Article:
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Celebrate a Sweet New Year With These Rosh Hashanah Recipes and Crafts

Time to stock up on apples and honey! These family-friendly activities for the High Holidays are a fun way to introduce kids to beloved traditions.

Margo Gothelf and Sarah Burns

rosh hashanah

Creative Jewish Mom | One Sarcastic Baker

L'Shana Tova! It's time to celebrate Rosh Hashanah and the year of 5782. Rosh Hashanah marks the beginning of the new year in the Hebrew calendar. The holiday is all about eating apples and honey for a sweet new year, blowing the shofar, and being with family and friends. Need some ideas for your celebration? We've got you covered with kid-friendly recipes and crafts for Rosh Hashanah. 

Origami Apples

Rosh Hashanah Recipes and Crafts

Creative Jewish Mom

Rosh Hashanah is all about the apples. The seasonal fruit is typically eaten with honey during the new year's celebration to symbolize a sweet new year. This year, use the fruit as a decoration and make origami apples to display during the holiday. Once you've got the technique down, you can make the apples in different sizes and colors to show off all over the dinner table. Just make sure to wipe all the honey off your hands before you get started folding the delicate paper! 

Cross Stitch Apple Embroidery

Rosh Hashanah Kids Crafts

Creative Jewish Mom

While you wait for that apple and honey cake to bake in the oven, keep your hands busy and craft a cross-stitch apple. Don't worry if sewing isn't your thing. This type of cross-stitch is basically like tracing a line, just with some string attached to it. When you've got the apple complete, trace a pot of honey and shofar for a complete set of decorations. 

Rosh Hashanah Yarn Crafts

Rosh Hashanah Crafts for Kids

Creative Jewish Mom

Yarn doesn't always have to be for knitting or sewing. Case in point: these Rosh Hashanah yarn crafts. To make these yarn crafts, trace out some of your favorite Rosh Hashanah symbols like apples, honey pots, pomegranates, and shofars. Then, use different colors of yarn to "color them in." Swirl them in circles to cover the entire picture, or just outline them for a simple look. The best part about making these decorations is that everyone can get in on the action, no matter how old they are. Just add some clear glue to the picture and let your littlest ones place (or drop, throw, or mush) the yarn on top.

Apple Honey Dish


Jewish Moms and Crafters

For when you can't decide if you want to craft or have a snack during the holiday, opt for both with this apple honey dish. The concept is pretty simple and extremely tasty. All you have to do is slice the top of the apple off, core out the middle, and fill it with honey. It's that easy. You now have a decoration and a tasty treat all in one.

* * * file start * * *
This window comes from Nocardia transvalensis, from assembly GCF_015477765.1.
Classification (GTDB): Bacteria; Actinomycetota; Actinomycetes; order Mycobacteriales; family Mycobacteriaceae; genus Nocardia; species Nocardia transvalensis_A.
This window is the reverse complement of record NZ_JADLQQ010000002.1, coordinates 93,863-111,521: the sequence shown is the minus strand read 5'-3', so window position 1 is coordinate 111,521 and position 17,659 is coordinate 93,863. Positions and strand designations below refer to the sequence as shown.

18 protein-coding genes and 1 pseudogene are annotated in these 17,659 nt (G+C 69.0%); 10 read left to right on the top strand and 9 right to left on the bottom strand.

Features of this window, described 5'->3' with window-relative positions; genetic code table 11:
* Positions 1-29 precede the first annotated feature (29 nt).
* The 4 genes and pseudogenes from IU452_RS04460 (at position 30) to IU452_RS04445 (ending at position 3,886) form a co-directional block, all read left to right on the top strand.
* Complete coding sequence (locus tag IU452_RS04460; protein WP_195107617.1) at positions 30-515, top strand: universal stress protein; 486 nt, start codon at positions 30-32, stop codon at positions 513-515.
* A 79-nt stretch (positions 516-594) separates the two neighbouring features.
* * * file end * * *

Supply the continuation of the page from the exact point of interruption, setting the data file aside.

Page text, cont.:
Apple-Stamped Napkins


Busy in Brooklyn

Forget everything you know about being told not to play with your food. Well, at least while you are putting together this Rosh Hashanah apple napkin craft. Because for this craft, the food becomes the supplies. The apples replace typical rubber stamps to turn borning napkins into festive decorations. Make these a few days before the holiday so you can use them at your new year's celebration. 

Shana Tova Greetings



Holiday cards are often sent out to family and friends during Rosh Hashanah to wish them a L'Shana Tova, or a good year in Hebrew. This year, design a few of your own cards to hand out to your family and friends. Use cardstock for the base of the card and decorate it with markers, paint, or even glitter. Fill it with traditional symbols from the holiday, like apples and honey, and write a message on the inside wishing everyone a very sweet new year. 

Apple Honey Rugelach


Baking a Moment

If you're new to rugelach, get ready to meet your new favorite dessert. Rugelach is often served on Jewish holidays throughout the year, and is basically a cross between a pastry and a cookie. It's made with puff pastry and typically filled with chocolate, cinnamon, raisins, or walnuts. Since it's Rosh Hashanah, this batch switches up the traditional filling and replaces it with apples and honey for a seasonal twist.

Apple Cinnamon Challah


Renana's Kitchen

This new year, take your traditional challah bread to the next level: Follow Renana's Kitchen recipe for apple cinnamon challah. The stuffed bread will seem like dessert — especially after you dip it in honey. This is one recipe you'll want to keep around and make even after the holiday is long over.  

Honey Cake


One Sarcastic Baker

Honey isn't just for dipping apples in — it's also for making an irresistible and mouthwatering honey cake. If you haven't had a honey cake before, you are in for a treat. Not only does the honey sweeten this loaf cake, but it's also responsible for all of the flavor. Pro tip: use a darker honey for an even stronger flavor. 

Apple & Honey Tart


Busy in Brooklyn

If you have a budding chef in the kitchen who wants to take over dessert for Rosh Hashanah, steer them in the direction of this apple and honey tart. The recipe layers apples on top of premade puff pastry and covers them in honey for a simple — but professional-looking — treat. If your little one is not up to cutting with sharp knives yet, play sous chef and assist them in slicing the apples into small pieces. Once your prep work is done, sit back and let them do the rest.

Apple Cinnamon Babka


Sally's Baking Addiction

I've got three words for you: Apple. Cinnamon. Babka! Babka first originated in the early 1800s and was originally made with leftover challah and jam. Over the years, it's evolved into a sweet-yeasted dough filled with a luscious fillings like cinnamon or chocolate. This version uses an apple cinnamon base, making it the perfect choice to end your holiday meal. Don't be intimated to make this bread from scratch — the process is surprisingly simple for something that looks so complicated.